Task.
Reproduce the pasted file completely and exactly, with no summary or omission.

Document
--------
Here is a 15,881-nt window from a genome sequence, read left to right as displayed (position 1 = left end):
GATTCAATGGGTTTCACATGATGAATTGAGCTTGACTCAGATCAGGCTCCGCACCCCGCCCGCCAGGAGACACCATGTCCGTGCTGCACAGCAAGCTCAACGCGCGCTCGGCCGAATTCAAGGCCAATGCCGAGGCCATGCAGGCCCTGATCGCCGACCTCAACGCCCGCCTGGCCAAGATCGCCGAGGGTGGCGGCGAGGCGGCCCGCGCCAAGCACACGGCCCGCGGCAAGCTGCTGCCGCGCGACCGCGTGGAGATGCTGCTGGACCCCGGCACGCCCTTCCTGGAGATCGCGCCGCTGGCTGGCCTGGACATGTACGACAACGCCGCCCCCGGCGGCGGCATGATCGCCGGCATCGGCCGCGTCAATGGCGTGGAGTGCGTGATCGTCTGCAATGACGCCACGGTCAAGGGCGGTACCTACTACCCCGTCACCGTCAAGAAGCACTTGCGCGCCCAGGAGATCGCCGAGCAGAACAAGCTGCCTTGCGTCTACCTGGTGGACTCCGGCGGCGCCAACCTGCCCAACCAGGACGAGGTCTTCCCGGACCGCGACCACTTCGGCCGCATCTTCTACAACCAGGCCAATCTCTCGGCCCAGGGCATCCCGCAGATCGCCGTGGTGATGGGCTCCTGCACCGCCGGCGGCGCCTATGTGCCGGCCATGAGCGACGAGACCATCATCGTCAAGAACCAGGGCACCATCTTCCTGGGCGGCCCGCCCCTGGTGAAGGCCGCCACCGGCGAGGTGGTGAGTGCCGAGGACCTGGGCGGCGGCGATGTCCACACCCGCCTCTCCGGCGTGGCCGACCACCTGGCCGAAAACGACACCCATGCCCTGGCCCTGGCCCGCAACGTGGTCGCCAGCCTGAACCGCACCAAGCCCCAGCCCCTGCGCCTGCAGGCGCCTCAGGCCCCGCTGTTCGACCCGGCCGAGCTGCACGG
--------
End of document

Here is a 15,881-nt window from a genome sequence, read left to right as displayed (position 1 = left end):
GATTCAATGGGTTTCACATGATGAATTGAGCTTGACTCAGATCAGGCTCCGCACCCCGCCCGCCAGGAGACACCATGTCCGTGCTGCACAGCAAGCTCAACGCGCGCTCGGCCGAATTCAAGGCCAATGCCGAGGCCATGCAGGCCCTGATCGCCGACCTCAACGCCCGCCTGGCCAAGATCGCCGAGGGTGGCGGCGAGGCGGCCCGCGCCAAGCACACGGCCCGCGGCAAGCTGCTGCCGCGCGACCGCGTGGAGATGCTGCTGGACCCCGGCACGCCCTTCCTGGAGATCGCGCCGCTGGCTGGCCTGGACATGTACGACAACGCCGCCCCCGGCGGCGGCATGATCGCCGGCATCGGCCGCGTCAATGGCGTGGAGTGCGTGATCGTCTGCAATGACGCCACGGTCAAGGGCGGTACCTACTACCCCGTCACCGTCAAGAAGCACTTGCGCGCCCAGGAGATCGCCGAGCAGAACAAGCTGCCTTGCGTCTACCTGGTGGACTCCGGCGGCGCCAACCTGCCCAACCAGGACGAGGTCTTCCCGGACCGCGACCACTTCGGCCGCATCTTCTACAACCAGGCCAATCTCTCGGCCCAGGGCATCCCGCAGATCGCCGTGGTGATGGGCTCCTGCACCGCCGGCGGCGCCTATGTGCCGGCCATGAGCGACGAGACCATCATCGTCAAGAACCAGGGCACCATCTTCCTGGGCGGCCCGCCCCTGGTGAAGGCCGCCACCGGCGAGGTGGTGAGTGCCGAGGACCTGGGCGGCGGCGATGTCCACACCCGCCTCTCCGGCGTGGCCGACCACCTGGCCGAAAACGACACCCATGCCCTGGCCCTGGCCCGCAACGTGGTCGCCAGCCTGAACCGCACCAAGCCCCAGCCCCTGCGCCTGCAGGCGCCTCAGGCCCCGCTGTTCGACCCGGCCGAGCTGCACGG